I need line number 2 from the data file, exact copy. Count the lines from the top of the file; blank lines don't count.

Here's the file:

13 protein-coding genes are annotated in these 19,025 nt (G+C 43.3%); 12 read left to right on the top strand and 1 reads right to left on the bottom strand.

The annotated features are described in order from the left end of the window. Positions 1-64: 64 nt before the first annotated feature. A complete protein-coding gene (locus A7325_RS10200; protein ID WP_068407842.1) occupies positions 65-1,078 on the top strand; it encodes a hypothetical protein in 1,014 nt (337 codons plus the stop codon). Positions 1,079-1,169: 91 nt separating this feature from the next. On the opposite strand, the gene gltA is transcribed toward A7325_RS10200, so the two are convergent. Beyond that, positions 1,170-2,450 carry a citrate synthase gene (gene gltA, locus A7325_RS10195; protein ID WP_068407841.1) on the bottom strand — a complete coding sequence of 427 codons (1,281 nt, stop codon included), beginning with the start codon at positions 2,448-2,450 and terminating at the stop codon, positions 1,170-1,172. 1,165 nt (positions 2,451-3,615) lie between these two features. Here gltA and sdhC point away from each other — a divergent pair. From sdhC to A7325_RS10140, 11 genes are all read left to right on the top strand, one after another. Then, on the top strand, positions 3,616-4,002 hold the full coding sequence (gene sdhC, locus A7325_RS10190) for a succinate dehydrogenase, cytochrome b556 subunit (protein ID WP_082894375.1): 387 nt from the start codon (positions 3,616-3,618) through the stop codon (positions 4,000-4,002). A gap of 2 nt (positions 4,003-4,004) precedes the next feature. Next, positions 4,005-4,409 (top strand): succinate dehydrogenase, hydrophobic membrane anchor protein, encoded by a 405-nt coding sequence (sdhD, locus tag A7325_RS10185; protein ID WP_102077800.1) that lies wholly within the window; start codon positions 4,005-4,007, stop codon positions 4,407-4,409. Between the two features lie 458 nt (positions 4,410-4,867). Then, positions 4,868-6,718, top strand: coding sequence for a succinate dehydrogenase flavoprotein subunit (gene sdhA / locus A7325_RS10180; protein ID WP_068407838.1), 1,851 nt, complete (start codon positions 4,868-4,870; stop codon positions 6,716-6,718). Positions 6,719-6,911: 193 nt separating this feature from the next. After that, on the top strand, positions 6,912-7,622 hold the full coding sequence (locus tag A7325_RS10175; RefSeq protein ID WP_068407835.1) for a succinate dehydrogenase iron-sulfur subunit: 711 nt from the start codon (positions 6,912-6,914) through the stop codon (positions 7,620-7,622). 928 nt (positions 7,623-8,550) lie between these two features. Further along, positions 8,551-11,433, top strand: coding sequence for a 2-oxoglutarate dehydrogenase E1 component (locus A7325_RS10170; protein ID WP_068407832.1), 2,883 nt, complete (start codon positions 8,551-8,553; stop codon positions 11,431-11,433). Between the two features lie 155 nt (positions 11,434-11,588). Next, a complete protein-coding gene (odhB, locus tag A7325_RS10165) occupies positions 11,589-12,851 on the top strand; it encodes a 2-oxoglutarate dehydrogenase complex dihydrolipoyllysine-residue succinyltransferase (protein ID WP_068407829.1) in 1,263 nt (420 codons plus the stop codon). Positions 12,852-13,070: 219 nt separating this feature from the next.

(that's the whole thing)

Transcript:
The annotated features are described in order from the left end of the window. Positions 1-64: 64 nt before the first annotated feature. A complete protein-coding gene (locus A7325_RS10200; protein ID WP_068407842.1) occupies positions 65-1,078 on the top strand; it encodes a hypothetical protein in 1,014 nt (337 codons plus the stop codon). Positions 1,079-1,169: 91 nt separating this feature from the next. On the opposite strand, the gene gltA is transcribed toward A7325_RS10200, so the two are convergent. Beyond that, positions 1,170-2,450 carry a citrate synthase gene (gene gltA, locus A7325_RS10195; protein ID WP_068407841.1) on the bottom strand — a complete coding sequence of 427 codons (1,281 nt, stop codon included), beginning with the start codon at positions 2,448-2,450 and terminating at the stop codon, positions 1,170-1,172. 1,165 nt (positions 2,451-3,615) lie between these two features. Here gltA and sdhC point away from each other — a divergent pair. From sdhC to A7325_RS10140, 11 genes are all read left to right on the top strand, one after another. Then, on the top strand, positions 3,616-4,002 hold the full coding sequence (gene sdhC, locus A7325_RS10190) for a succinate dehydrogenase, cytochrome b556 subunit (protein ID WP_082894375.1): 387 nt from the start codon (positions 3,616-3,618) through the stop codon (positions 4,000-4,002). A gap of 2 nt (positions 4,003-4,004) precedes the next feature. Next, positions 4,005-4,409 (top strand): succinate dehydrogenase, hydrophobic membrane anchor protein, encoded by a 405-nt coding sequence (sdhD, locus tag A7325_RS10185; protein ID WP_102077800.1) that lies wholly within the window; start codon positions 4,005-4,007, stop codon positions 4,407-4,409. Between the two features lie 458 nt (positions 4,410-4,867). Then, positions 4,868-6,718, top strand: coding sequence for a succinate dehydrogenase flavoprotein subunit (gene sdhA / locus A7325_RS10180; protein ID WP_068407838.1), 1,851 nt, complete (start codon positions 4,868-4,870; stop codon positions 6,716-6,718). Positions 6,719-6,911: 193 nt separating this feature from the next. After that, on the top strand, positions 6,912-7,622 hold the full coding sequence (locus tag A7325_RS10175; RefSeq protein ID WP_068407835.1) for a succinate dehydrogenase iron-sulfur subunit: 711 nt from the start codon (positions 6,912-6,914) through the stop codon (positions 7,620-7,622). 928 nt (positions 7,623-8,550) lie between these two features. Further along, positions 8,551-11,433, top strand: coding sequence for a 2-oxoglutarate dehydrogenase E1 component (locus A7325_RS10170; protein ID WP_068407832.1), 2,883 nt, complete (start codon positions 8,551-8,553; stop codon positions 11,431-11,433). Between the two features lie 155 nt (positions 11,434-11,588). Next, a complete protein-coding gene (odhB, locus tag A7325_RS10165) occupies positions 11,589-12,851 on the top strand; it encodes a 2-oxoglutarate dehydrogenase complex dihydrolipoyllysine-residue succinyltransferase (protein ID WP_068407829.1) in 1,263 nt (420 codons plus the stop codon). Positions 12,852-13,070: 219 nt separating this feature from the next.